For more than 10,000 years, Russell Cave was home to prehistoric peoples. Russell Cave provides clues to the daily lifeways of early North American inhabitants dating from 6500 B.C. to 1650 A.D. The cave shelter archaeological site contains the most complete record of prehistoric cultures in the Southeast.
History of the Area
To characterize the evolving stages of civilization in southeastern America before European contact, archeologists have established a general cultural sequence: Paleo, Archaic, Woodland, Mississippian.
For most of Russell Cave's 10,000 years of human use, its inhabitants were in the Archaic stage. The cave was one of thousands of southeastern Archaic sites. Recent evidence indicates that the earliest users of the cave were actually at the transitional stage between Paleo and Archaic. During the Paleo period they still depended to a great extent on hunting large animals rather than exploiting a wider range of resources.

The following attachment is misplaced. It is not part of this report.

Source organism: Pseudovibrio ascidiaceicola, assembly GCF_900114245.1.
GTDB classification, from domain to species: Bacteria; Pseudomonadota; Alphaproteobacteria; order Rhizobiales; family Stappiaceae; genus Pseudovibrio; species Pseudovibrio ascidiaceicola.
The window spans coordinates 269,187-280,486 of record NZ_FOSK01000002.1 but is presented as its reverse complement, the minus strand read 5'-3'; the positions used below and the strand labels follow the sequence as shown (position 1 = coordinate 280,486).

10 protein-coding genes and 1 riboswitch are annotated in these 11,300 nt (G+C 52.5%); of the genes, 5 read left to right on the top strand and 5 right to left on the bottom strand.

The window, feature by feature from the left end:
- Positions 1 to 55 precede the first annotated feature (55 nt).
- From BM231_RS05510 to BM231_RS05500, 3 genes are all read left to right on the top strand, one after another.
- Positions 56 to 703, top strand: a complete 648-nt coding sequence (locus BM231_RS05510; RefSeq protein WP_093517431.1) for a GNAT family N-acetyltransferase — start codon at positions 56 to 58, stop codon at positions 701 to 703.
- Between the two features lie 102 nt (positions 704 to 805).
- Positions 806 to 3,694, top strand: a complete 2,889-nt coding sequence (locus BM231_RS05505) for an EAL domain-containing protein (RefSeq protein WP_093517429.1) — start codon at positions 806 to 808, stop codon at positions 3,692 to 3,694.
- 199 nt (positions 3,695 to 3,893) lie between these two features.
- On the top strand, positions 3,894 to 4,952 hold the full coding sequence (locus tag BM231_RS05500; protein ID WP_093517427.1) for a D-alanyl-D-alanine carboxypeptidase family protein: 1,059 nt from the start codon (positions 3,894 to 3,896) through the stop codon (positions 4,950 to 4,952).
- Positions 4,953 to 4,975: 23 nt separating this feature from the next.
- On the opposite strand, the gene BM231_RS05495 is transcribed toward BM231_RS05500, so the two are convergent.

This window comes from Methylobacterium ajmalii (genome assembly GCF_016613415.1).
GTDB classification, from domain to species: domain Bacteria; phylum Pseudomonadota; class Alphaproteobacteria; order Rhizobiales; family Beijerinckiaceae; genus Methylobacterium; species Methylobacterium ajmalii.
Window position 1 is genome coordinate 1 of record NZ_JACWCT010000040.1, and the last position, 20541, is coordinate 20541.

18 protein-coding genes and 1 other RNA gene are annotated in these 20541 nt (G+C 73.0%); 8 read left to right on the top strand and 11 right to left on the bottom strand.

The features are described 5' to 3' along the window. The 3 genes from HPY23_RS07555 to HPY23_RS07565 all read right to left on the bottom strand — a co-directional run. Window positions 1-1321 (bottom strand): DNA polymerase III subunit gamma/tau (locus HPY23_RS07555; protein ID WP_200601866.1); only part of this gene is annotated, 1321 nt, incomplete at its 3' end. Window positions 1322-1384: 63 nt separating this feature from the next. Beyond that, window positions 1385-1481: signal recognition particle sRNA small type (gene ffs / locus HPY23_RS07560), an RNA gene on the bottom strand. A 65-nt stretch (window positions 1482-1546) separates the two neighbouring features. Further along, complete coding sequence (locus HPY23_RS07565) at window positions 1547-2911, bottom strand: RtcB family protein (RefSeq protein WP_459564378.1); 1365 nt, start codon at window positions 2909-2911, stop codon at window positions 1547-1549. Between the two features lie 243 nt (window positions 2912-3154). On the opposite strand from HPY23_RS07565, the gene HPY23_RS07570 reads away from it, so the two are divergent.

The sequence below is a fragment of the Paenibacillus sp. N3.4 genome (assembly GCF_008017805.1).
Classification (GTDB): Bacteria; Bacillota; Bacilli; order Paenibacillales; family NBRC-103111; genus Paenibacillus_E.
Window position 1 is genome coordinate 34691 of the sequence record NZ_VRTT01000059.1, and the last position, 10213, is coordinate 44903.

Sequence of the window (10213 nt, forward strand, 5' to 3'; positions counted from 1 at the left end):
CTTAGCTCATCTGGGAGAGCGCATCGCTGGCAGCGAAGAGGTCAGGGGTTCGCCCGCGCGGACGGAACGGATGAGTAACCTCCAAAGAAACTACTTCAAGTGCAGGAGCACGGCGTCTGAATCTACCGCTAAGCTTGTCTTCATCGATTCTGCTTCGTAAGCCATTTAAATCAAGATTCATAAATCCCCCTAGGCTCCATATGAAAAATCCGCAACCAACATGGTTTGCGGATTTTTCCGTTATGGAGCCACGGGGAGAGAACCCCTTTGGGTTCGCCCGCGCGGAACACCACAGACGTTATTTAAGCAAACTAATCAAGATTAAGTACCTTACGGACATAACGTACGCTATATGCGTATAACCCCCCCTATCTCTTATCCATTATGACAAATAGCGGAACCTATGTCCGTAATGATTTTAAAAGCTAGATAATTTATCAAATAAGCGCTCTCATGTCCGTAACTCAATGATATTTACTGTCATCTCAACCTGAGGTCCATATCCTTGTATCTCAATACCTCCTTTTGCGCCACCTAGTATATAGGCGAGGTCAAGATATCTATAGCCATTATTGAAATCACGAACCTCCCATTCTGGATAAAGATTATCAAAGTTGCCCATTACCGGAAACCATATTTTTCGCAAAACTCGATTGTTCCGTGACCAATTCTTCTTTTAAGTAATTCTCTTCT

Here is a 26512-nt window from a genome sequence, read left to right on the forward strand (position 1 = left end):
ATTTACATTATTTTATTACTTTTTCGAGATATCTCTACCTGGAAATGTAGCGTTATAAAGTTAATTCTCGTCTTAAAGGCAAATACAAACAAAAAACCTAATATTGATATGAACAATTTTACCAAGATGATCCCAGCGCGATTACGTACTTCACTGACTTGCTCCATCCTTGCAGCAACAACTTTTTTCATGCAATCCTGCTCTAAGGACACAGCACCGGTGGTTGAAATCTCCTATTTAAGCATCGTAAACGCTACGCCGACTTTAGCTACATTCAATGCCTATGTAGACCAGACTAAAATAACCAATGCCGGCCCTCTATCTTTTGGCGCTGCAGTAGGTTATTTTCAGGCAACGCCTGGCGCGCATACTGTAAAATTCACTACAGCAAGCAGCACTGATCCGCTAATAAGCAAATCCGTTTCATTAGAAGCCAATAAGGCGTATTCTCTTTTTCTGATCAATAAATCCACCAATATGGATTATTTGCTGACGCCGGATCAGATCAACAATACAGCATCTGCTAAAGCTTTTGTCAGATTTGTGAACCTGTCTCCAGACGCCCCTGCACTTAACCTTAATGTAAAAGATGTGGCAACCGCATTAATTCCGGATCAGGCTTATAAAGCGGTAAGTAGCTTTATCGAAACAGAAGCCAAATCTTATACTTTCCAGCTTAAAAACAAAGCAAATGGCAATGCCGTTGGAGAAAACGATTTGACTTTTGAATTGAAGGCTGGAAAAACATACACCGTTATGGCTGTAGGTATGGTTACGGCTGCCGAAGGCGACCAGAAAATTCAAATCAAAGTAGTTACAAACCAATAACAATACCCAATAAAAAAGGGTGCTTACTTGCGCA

Russell Cave National Monument is located near Scottsboro, Whitwell and Winchester
Russell Cave National Monument is located at 3729 County Road 98 in Bridgeport, Alabama. It is situated in the northeast corner of Alabama, just south of the Tennessee state line.
From Chattanooga, Tennessee:Go West on Interstate 24Take U.S. Highway 72 West to County Road 75. Turn Right onto County Road 75. Continue on County Road 75 for one mile. Turn Right onto County Road 98 for four miles. Turn Left into the entrance of the park.
From Huntsville or Scottsboro, Alabama:Take U.S. Highway 72 East to County Road 75. Turn Left onto County Road 75. Continue on County Road 75 for one mile. Turn Right onto County Road 98 for four miles. Turn Left into the entrance of the park.